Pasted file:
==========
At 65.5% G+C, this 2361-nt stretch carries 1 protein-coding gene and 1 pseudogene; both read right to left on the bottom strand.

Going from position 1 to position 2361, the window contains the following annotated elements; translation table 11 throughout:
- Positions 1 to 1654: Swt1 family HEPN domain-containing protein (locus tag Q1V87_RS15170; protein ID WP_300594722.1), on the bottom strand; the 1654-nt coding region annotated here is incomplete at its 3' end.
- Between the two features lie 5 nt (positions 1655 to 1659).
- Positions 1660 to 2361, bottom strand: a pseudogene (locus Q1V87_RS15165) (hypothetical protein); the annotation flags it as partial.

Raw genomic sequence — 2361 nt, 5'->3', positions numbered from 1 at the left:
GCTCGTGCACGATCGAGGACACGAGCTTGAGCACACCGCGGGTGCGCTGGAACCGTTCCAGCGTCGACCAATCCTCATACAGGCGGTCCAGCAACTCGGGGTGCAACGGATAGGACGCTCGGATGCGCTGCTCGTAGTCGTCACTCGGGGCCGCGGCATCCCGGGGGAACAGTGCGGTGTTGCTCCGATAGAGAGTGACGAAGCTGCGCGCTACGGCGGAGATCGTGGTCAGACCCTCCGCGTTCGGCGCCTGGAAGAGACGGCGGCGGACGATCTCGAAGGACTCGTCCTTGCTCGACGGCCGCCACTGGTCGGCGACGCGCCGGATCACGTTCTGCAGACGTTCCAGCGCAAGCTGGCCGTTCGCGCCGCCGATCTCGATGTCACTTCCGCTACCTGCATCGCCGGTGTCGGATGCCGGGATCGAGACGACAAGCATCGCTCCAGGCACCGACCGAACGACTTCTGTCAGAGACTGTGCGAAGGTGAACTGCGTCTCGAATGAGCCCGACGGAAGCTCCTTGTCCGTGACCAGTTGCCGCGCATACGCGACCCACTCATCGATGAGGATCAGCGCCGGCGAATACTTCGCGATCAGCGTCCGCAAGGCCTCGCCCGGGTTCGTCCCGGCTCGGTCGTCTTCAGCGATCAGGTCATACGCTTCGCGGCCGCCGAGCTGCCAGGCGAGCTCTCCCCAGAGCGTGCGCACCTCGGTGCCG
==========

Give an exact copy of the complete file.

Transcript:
At 65.5% G+C, this 2361-nt stretch carries 1 protein-coding gene and 1 pseudogene; both read right to left on the bottom strand.

Going from position 1 to position 2361, the window contains the following annotated elements; translation table 11 throughout:
- Positions 1 to 1654: Swt1 family HEPN domain-containing protein (locus tag Q1V87_RS15170; protein ID WP_300594722.1), on the bottom strand; the 1654-nt coding region annotated here is incomplete at its 3' end.
- Between the two features lie 5 nt (positions 1655 to 1659).
- Positions 1660 to 2361, bottom strand: a pseudogene (locus Q1V87_RS15165) (hypothetical protein); the annotation flags it as partial.

Raw genomic sequence — 2361 nt, 5'->3', positions numbered from 1 at the left:
GCTCGTGCACGATCGAGGACACGAGCTTGAGCACACCGCGGGTGCGCTGGAACCGTTCCAGCGTCGACCAATCCTCATACAGGCGGTCCAGCAACTCGGGGTGCAACGGATAGGACGCTCGGATGCGCTGCTCGTAGTCGTCACTCGGGGCCGCGGCATCCCGGGGGAACAGTGCGGTGTTGCTCCGATAGAGAGTGACGAAGCTGCGCGCTACGGCGGAGATCGTGGTCAGACCCTCCGCGTTCGGCGCCTGGAAGAGACGGCGGCGGACGATCTCGAAGGACTCGTCCTTGCTCGACGGCCGCCACTGGTCGGCGACGCGCCGGATCACGTTCTGCAGACGTTCCAGCGCAAGCTGGCCGTTCGCGCCGCCGATCTCGATGTCACTTCCGCTACCTGCATCGCCGGTGTCGGATGCCGGGATCGAGACGACAAGCATCGCTCCAGGCACCGACCGAACGACTTCTGTCAGAGACTGTGCGAAGGTGAACTGCGTCTCGAATGAGCCCGACGGAAGCTCCTTGTCCGTGACCAGTTGCCGCGCATACGCGACCCACTCATCGATGAGGATCAGCGCCGGCGAATACTTCGCGATCAGCGTCCGCAAGGCCTCGCCCGGGTTCGTCCCGGCTCGGTCGTCTTCAGCGATCAGGTCATACGCTTCGCGGCCGCCGAGCTGCCAGGCGAGCTCTCCCCAGAGCGTGCGCACCTCGGTGCCG